Commentary Magazine

What Happened in Chile?

To the Editor:

Elliott Abrams has written an engaging account of Chile’s transition to democracy [“‘The Gringos Are with Us,’” April]. But there is a crucial difference between what really happened from the Chilean side—and what the State Department believed happened from the Chilean side.

Mr. Abrams writes that General Augusto Pinochet was reluctant to give up power in 1988 after calling and losing a plebiscite wherein a “yes” vote would mean he stayed on as president for another eight years, with an elected Congress and reestablished civil and political liberties, and “no” would mean a new president would be elected. As the “no” votes rolled in, Mr. Abrams cited a U.S. embassy cable claiming that Pinochet had a plan to avoid giving up power. Mr. Abrams writes, however, that the pro-democracy Air Force commander General Fernando Matthei stopped him.

While I have no doubt that U.S. officials believed their informants, General Matthei himself has strongly denied this version of events. In a recent letter to Chile’s paper of record, El Mercurio, dated January 10, 2012, Matthei stated: “I can assure to my countrymen that there was never the slightest hesitation from President Pinochet or any member of the governing Junta to respect the results of the plebiscite and thus to comply strictly with what was commanded by the Constitution that we had proposed to the country.”

He further added: “I respect, regard, and appreciate all different opinions about such complex years, difficult and fraught with destiny for our country. But facts are facts, and I cannot but be true to my conscience and speak my truth.”

It should be noted that General Matthei, the only junta member still alive, remains highly regarded for his honesty in both the United States and Chile. (His daughter Evelyn Matthei is Chile’s minister of labor and a former senator.)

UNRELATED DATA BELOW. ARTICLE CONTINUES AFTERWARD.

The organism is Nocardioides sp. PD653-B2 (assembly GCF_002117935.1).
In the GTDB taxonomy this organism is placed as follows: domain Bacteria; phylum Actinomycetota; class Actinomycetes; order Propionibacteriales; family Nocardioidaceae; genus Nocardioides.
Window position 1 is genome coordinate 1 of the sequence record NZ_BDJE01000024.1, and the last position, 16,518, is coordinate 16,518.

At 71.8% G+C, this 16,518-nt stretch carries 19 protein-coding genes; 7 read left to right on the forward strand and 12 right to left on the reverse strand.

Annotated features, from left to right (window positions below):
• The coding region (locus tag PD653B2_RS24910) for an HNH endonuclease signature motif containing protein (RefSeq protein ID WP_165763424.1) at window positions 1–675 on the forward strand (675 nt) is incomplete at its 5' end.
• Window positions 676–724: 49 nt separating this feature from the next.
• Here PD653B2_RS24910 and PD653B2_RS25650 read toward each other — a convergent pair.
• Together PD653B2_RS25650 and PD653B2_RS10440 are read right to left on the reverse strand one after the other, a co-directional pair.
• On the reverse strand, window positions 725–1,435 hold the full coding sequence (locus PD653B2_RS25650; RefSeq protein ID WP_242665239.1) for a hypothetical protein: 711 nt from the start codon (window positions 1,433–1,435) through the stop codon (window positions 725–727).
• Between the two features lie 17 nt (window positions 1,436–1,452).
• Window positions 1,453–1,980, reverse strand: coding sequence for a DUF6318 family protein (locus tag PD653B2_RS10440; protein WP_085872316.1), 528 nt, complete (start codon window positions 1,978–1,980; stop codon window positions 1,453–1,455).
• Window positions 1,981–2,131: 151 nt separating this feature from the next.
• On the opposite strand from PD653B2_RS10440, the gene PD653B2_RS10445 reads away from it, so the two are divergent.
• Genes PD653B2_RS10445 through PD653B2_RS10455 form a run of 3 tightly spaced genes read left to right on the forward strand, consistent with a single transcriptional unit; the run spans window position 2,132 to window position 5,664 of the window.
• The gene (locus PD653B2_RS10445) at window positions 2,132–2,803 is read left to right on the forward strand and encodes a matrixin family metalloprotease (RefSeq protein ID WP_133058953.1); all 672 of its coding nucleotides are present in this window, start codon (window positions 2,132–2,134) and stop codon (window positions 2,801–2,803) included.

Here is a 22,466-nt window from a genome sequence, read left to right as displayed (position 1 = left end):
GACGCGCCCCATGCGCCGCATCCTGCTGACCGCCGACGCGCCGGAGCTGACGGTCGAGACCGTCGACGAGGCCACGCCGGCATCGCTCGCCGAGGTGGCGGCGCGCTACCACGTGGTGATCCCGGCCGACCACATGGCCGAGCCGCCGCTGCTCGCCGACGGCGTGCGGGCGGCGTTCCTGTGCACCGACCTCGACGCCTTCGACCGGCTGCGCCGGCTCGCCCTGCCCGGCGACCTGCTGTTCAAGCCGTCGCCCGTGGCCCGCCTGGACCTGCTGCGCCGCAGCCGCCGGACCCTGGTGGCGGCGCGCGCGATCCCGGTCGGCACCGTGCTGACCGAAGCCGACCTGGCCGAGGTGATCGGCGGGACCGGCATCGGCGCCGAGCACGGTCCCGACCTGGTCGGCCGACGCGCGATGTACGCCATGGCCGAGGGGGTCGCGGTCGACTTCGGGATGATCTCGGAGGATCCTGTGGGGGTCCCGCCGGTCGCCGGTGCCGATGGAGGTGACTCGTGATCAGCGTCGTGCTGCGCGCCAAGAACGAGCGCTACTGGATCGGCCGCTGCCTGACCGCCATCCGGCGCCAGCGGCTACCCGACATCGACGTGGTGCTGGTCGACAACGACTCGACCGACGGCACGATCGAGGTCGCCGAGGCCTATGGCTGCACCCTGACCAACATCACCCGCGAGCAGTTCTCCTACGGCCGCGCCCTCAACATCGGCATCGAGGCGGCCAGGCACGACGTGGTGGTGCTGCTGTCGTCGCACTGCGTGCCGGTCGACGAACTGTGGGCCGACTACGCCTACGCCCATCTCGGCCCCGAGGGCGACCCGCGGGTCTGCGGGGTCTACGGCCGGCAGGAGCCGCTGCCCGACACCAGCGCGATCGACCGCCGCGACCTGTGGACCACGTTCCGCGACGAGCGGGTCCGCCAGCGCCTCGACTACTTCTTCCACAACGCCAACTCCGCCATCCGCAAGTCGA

It is time to be fair to the exemplary Chilean transition process—established as of 1980 in that year’s constitution by President Pinochet, the junta, and the full Cabinet—and recognize that Pinochet did give up power willingly, quite contrary to the worried embassy reports cited by Mr. Abrams.

Monica Showalter
Los Angeles, California



To the Editor:

Elliott Abrams’s article “The Gringos Are with Us” contains a considerable number of errors.

To begin with, it must be made clear that General Pinochet did not take part in a “military coup.” Chile was, at that time, a Christian Democratic country, and Christian Democrats held a two-thirds majority. Unfortunately, in the 1970 elections for president, two Christian Democrat candidates split the vote, and, therefore, Salvador Allende, the left-wing candidate, won. Allende was the head of the Chile Communist Party, but because he had more charisma than the other candidates of the left, all the left-wing parties supported him. His rule was marked by repression, disappearances, torture, limits on freedom of speech and the press, and the destruction of the Chilean economy. Inflation reached 600 percent. Apart from this, gangs of Communist thugs roamed the country, grabbing land and killing people.